Securities Commissioner Travis J. Iles entered an emergency cease-and-desist order to stop South African firms from fraudulently recruiting Austin residents to participate in a cryptocurrency credit card scheme.
The order names Lance Angus Jerrard and his companies, Liquidity Gold Trust, Liquidity Gold Solution LLC, and Liquidity Global Card Solution (PTY) LTD. The order accuses them of running advertisements on 590 AM KLBJ Radio, a radio station that broadcasts in Austin. They are also allegedly promoting their scheme through internet websites and social media such as Facebook, LinkedIn and Twitter.
Their pitch is built on cutting-edge blockchain technology and cryptocurrencies. According to the order, the Liquidity companies are promoting the Liquidity Card, claiming it is a Mastercard that functions like a traditional debit card. The Liquidity Card, however, works with stablecoins, which are cryptocurrencies pegged to fiat money or other assets to minimize volatility in price. In this case, the Liquidity Card purportedly works with USD Coin (USDC), TrueUSD Coin (TUSD), and PAX Coin (PAX).
“Blockchain technology and cryptocurrencies such as stablecoins provide exciting new commercial opportunities,” said Iles. “The excitement also empowers bad actors, as they can craft fraudulent schemes to capitalize on the enthusiasm and promote a false sense of legitimacy. Schemers have weaponized current uncertainties resulting from the pandemic and other economic disruption placing Texas investors in jeopardy. Since March, the proliferation of fraudulent schemes has been unprecedented.”
The Liquidity companies are allegedly attempting to capitalize on the hype, incorporating stablecoins into traditional financial transactions. According to the order, they are touting the benefits of using stablecoins and the Liquidity Card, specifically representing cardholders can use the Liquidity Card to receive and spend profits as stablecoins, avoiding taxes that would otherwise be recognized when converting cryptocurrencies to dollars or other fiat currency.
The system only works, however, if the Liquidity companies can recruit new cardholders. They need money to recruit these cardholders, according to the order, so they are raising capital from the public – and specifically targeting Austinites – to fund their global marketing campaign. It supposedly launches in October 2020, with the goal of recruiting 8 million cardholders in 36 months.
As part of the alleged scheme to fund the marketing campaign, the Liquidity companies are selling 8,400 “portions” in their global project partnership. Each portion costs $1,150 and entitles purchasers to residual income derived from fees paid by cardholders. The Liquidity companies are projecting lucrative cashflow, claiming investors may receive $1,516.72 per portion per month after 18 months and $5,008.62 per month after 24 months.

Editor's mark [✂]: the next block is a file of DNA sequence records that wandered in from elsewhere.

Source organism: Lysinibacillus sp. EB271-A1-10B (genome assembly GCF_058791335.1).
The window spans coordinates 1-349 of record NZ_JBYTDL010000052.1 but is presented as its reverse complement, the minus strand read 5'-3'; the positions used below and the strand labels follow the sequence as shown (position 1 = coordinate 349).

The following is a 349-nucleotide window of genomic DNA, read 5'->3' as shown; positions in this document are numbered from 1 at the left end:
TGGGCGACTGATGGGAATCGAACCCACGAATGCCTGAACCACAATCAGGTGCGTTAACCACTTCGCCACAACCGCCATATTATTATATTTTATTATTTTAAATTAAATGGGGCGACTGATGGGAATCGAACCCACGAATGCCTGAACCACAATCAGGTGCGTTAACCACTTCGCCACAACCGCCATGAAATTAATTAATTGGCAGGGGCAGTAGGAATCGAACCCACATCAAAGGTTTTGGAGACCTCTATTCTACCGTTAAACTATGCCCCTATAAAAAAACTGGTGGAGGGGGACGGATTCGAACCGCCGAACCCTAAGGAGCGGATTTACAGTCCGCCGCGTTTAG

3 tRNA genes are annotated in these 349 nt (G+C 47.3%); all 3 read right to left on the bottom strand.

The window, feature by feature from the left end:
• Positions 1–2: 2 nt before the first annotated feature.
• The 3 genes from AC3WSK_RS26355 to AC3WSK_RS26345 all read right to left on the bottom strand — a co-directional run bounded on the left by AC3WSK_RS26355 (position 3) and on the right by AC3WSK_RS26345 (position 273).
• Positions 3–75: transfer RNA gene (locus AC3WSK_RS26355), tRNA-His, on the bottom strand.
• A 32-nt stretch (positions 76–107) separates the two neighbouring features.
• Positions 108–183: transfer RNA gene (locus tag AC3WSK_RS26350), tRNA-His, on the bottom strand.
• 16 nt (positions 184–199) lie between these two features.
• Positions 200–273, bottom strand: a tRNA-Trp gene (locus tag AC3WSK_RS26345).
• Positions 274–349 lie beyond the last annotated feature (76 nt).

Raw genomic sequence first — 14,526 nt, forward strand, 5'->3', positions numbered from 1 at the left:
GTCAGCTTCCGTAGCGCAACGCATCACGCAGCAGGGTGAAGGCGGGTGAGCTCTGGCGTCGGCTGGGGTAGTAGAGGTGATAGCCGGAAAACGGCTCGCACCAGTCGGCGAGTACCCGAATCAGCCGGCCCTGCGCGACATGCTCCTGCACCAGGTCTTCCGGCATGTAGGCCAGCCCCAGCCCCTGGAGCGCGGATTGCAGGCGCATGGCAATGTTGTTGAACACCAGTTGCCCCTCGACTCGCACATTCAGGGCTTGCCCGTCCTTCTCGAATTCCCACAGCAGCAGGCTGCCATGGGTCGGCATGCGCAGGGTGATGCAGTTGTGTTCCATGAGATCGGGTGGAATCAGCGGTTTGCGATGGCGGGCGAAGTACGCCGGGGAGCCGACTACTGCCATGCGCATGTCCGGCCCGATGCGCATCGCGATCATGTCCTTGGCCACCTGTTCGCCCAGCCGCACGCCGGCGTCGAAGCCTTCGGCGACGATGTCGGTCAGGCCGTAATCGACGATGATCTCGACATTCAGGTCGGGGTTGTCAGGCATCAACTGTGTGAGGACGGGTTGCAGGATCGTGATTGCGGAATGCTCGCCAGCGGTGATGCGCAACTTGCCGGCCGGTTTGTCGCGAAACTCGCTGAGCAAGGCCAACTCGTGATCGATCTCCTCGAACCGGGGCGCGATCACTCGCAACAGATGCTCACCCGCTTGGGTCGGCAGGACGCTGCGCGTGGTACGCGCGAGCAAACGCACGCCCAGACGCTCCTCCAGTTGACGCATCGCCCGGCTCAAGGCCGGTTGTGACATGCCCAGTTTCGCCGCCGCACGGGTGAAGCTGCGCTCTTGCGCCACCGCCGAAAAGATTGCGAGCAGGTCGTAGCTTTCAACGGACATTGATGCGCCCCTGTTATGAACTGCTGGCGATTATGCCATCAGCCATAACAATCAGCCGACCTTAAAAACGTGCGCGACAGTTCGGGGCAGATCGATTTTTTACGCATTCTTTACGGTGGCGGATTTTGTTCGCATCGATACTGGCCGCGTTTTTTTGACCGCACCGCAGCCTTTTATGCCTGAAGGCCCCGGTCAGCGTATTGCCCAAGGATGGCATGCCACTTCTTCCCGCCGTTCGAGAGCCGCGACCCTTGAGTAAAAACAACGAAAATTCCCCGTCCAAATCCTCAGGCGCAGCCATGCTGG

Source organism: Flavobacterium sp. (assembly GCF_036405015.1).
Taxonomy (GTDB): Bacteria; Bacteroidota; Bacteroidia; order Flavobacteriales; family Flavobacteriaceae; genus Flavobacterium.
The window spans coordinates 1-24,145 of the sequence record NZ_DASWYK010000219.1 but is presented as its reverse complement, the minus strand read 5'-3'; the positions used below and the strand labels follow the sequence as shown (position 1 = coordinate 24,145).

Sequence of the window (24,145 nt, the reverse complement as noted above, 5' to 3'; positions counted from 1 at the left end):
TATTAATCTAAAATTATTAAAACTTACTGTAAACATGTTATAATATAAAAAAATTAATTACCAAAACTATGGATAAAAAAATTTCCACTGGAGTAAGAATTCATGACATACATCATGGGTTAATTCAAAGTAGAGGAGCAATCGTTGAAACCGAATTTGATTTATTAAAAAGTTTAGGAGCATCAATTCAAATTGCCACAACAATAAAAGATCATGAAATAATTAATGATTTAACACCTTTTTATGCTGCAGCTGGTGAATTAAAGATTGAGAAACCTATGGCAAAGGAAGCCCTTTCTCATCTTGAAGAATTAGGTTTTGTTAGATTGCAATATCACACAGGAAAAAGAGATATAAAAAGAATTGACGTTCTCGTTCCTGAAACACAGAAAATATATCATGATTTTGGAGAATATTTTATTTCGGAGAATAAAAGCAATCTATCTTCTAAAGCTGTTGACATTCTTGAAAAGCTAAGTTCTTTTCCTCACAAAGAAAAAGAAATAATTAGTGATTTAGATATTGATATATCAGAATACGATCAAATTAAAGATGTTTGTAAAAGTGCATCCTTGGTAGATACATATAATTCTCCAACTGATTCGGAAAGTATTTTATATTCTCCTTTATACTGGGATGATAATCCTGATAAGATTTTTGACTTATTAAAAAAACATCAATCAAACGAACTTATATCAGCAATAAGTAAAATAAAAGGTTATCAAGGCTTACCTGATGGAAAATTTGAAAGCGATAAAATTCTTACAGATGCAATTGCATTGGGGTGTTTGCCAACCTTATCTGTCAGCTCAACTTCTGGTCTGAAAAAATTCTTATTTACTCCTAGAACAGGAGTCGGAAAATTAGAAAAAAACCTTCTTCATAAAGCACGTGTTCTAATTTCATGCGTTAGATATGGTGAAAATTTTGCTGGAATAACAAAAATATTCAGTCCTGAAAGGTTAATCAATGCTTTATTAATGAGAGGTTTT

The profits are purportedly guaranteed. According to the order, the Liquidity companies are even offering investors a 100% written money-back guarantee.
“The prospect of guaranteed monthly income may seem like a dream come true during times of economic uncertainty,” said Enforcement Director Joe Rotunda. “Unfortunately, cryptocurrency scams typically fail to support promises of prosperity with facts and evidence. In the end, it’s often smoke and mirrors with a technological twist.”
It’s also fraud, according to the order.
The Liquidity companies are accused of concealing important information about their relationships, their contracts and their compensation. They are not disclosing material information about their strategies for recruiting and maintaining cardholders. They are not providing material information about their use of money and they are not disclosing the significant risks associated with the business plan, according to the order.
They are also allegedly using stock photographs to depict their offices.
The money back guarantee? It’s part of the scheme, according to the order. The Liquidity companies are purportedly limiting the scope of the guarantee in contracts provided to potential investors, and they are not providing information that shows they can actually repay investors that demand a return of funds.
Also, Jerrard, Liquidity Gold Trust, Liquidity Gold Solution LLC, and Liquidity Global Card Solution (PTY) LTD are not registered to sell securities in Texas. Their investments are not registered or permitted for sale in Texas.
The parties have 30 days to challenge the entry of the order.